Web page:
“Then I started getting stuck with inventory. But I had a decent customer base, and they wanted the latest and greatest designs. I tried to make Spinetics sort of like Amazon, where I sold spinners from other companies. I like designing stuff, don’t get me wrong. But you may not like the designs I create, and that won’t hurt my feelings if you like a design from a different company.” He says the spinner market has changed quite a bit since 2017. “The plastic spinners like the ones they were selling at 7-Eleven really hurt the market. Many people thought spinners were no more than just the cheap ones you’d find at convenience stores or the ones on Amazon made from zinc or other less-than-ideal metals. So when someone came into our store, they’d go ‘whoa, this is completely different than what I was expecting.'”
Indeed, no longer do spinner collectors seek generic designs – they mainly seek custom or unique designs. “That’s fine,” Young relents. “I’m trying to get rid of a lot of old stock still. We do a lot of finishing in-house, including anodizing titanium, applying a mirror polish on spinners, and laser engraving.” He’s also got a portfolio of more than 50 concept designs, about a dozen of which have been turned into actual spinners and other EDCs. One he’s working on now is a so-called “worry coin” with multiple functions. “The top of it rotates and clicks like a ratcheting wrench. And you can open it up, take out the ratchet function, and let [the coin] spin freely like a spinner.” He calls the worry coin his “pride and joy,” as he’s spent months refining its mechanism device and overall design.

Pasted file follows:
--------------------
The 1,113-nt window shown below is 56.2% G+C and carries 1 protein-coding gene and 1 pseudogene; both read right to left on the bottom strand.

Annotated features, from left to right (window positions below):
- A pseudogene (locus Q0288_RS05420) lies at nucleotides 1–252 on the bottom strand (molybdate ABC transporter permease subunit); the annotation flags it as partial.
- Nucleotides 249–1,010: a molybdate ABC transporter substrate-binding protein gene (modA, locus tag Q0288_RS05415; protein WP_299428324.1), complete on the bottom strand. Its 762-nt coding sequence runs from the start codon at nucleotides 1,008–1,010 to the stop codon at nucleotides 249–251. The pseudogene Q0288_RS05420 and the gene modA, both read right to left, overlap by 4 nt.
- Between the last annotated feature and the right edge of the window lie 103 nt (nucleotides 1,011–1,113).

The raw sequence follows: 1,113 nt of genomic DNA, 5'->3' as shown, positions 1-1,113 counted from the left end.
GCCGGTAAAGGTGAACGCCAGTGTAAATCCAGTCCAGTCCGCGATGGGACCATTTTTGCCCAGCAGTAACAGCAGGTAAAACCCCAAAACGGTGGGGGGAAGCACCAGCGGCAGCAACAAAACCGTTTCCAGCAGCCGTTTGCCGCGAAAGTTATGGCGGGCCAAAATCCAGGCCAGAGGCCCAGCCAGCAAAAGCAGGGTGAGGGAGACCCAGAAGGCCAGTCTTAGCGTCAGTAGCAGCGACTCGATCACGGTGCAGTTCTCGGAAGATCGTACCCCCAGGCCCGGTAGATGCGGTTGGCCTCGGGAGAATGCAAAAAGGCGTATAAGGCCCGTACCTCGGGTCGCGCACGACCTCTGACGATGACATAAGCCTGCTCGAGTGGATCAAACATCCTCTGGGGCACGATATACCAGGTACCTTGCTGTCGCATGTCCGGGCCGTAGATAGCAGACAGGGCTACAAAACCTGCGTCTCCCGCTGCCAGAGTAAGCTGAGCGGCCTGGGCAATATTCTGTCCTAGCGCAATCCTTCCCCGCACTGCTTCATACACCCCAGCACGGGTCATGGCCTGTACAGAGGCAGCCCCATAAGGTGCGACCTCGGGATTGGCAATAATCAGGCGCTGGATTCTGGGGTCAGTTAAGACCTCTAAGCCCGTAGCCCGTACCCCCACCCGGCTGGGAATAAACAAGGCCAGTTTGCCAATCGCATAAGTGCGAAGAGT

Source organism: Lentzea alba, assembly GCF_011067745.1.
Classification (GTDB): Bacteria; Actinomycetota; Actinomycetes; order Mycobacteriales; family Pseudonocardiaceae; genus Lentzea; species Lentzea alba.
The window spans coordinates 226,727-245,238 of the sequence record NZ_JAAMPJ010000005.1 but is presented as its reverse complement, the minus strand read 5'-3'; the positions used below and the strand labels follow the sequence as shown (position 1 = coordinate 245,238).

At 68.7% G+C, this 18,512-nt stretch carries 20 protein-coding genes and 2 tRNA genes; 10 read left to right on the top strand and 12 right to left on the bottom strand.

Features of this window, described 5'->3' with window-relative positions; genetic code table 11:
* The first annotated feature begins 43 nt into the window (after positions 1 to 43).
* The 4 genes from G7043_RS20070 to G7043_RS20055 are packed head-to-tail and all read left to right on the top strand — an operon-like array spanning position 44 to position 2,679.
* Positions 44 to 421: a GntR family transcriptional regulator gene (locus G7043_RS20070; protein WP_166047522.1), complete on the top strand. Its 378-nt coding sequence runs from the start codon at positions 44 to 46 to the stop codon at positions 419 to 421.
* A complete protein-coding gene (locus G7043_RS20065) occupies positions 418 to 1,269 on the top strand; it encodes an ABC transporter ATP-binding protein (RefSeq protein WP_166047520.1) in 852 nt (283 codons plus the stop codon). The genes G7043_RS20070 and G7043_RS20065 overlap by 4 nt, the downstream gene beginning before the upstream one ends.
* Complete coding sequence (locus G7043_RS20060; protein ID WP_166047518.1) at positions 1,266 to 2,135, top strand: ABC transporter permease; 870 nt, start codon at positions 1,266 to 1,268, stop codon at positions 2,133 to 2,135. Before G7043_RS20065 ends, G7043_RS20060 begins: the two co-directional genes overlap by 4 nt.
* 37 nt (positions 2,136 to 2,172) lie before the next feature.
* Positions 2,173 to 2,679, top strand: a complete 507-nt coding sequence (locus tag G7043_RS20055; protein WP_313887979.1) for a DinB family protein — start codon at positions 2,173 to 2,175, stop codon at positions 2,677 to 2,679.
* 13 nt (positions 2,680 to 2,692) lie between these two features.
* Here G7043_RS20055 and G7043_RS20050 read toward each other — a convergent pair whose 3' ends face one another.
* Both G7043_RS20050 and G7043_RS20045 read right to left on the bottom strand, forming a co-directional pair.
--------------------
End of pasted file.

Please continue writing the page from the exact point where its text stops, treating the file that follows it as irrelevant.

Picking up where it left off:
His family-owned and -operated business now works out of a rental warehouse space with a small reception area that doubles as a showroom. And he recently acquired a new CNC machine and wants to launch a new company called FINetics (“FIN” standing for “Functional Innovative Necessity”), with a focus on other high-end but affordable practical collectibles, such as pens. But wherever his next venture takes him, he’s confident his background in customer service and ability to engage with his community of fellow collectors will help him succeed. “All of my jobs in my life have been customer service or sales based,” he says. “And the whole community aspect is that, when you buy on Amazon, you’re dealing with a representative but lose the personal touch. If an order doesn’t go out on time here, we write a personal note and throw in a bonus item. When you’re dealing with a collectors market, the personal touch is the difference between success and failure.”
He says you can’t start a business and expect to start off with amazing results. “The reason I had some success early on is because I had a presence in the spinner community.” Young, himself a coin collector who carries a silver dollar around in his pocket, says coin dealers need to engage with their communities. “You need to introduce yourself to coin communities, meet people, and let them know who you are. When you’re talking about Facebook, Twitter, Instagram, and YouTube, it’s free advertising.” Additionally, Young says both quality and quantity of your exposure are key. “You need to get content out there and eyeballs looking at your stuff, so that’s where quantity comes into factor, but none of those people are going to stay or help you with word of mouth unless your postings are quality. You can’t just post photos of coins – they need to be coins with a story,” he says. “Put up decent photos and interact with your community – ask them what they like about the coin, why, and whether they’d buy it. You don’t want to just be a salesman. You want to be a community builder.”